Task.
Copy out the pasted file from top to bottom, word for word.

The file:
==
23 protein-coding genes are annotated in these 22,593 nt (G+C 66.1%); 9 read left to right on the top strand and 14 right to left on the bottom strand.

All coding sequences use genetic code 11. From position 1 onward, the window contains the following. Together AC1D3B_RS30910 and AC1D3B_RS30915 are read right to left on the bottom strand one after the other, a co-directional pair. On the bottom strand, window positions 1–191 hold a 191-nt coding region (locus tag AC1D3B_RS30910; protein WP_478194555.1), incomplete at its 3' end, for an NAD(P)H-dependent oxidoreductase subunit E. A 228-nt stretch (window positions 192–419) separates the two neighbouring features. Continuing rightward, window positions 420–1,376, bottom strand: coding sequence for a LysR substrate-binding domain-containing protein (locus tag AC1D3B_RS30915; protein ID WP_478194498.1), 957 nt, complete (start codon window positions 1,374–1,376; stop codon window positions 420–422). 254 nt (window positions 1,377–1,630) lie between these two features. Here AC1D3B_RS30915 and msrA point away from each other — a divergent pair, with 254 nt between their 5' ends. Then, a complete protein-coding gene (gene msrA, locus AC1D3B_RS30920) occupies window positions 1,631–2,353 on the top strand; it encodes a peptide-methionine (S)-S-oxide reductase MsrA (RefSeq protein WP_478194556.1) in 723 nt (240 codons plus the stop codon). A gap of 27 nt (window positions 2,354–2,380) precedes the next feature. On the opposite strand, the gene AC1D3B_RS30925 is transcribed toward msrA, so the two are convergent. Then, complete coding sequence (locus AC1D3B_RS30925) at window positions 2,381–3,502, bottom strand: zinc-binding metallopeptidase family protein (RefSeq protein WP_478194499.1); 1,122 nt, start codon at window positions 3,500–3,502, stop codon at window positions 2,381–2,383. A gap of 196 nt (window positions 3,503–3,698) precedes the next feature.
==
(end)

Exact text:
23 protein-coding genes are annotated in these 22,593 nt (G+C 66.1%); 9 read left to right on the top strand and 14 right to left on the bottom strand.

All coding sequences use genetic code 11. From position 1 onward, the window contains the following. Together AC1D3B_RS30910 and AC1D3B_RS30915 are read right to left on the bottom strand one after the other, a co-directional pair. On the bottom strand, window positions 1–191 hold a 191-nt coding region (locus tag AC1D3B_RS30910; protein WP_478194555.1), incomplete at its 3' end, for an NAD(P)H-dependent oxidoreductase subunit E. A 228-nt stretch (window positions 192–419) separates the two neighbouring features. Continuing rightward, window positions 420–1,376, bottom strand: coding sequence for a LysR substrate-binding domain-containing protein (locus tag AC1D3B_RS30915; protein ID WP_478194498.1), 957 nt, complete (start codon window positions 1,374–1,376; stop codon window positions 420–422). 254 nt (window positions 1,377–1,630) lie between these two features. Here AC1D3B_RS30915 and msrA point away from each other — a divergent pair, with 254 nt between their 5' ends. Then, a complete protein-coding gene (gene msrA, locus AC1D3B_RS30920) occupies window positions 1,631–2,353 on the top strand; it encodes a peptide-methionine (S)-S-oxide reductase MsrA (RefSeq protein WP_478194556.1) in 723 nt (240 codons plus the stop codon). A gap of 27 nt (window positions 2,354–2,380) precedes the next feature. On the opposite strand, the gene AC1D3B_RS30925 is transcribed toward msrA, so the two are convergent. Then, complete coding sequence (locus AC1D3B_RS30925) at window positions 2,381–3,502, bottom strand: zinc-binding metallopeptidase family protein (RefSeq protein WP_478194499.1); 1,122 nt, start codon at window positions 3,500–3,502, stop codon at window positions 2,381–2,383. A gap of 196 nt (window positions 3,503–3,698) precedes the next feature.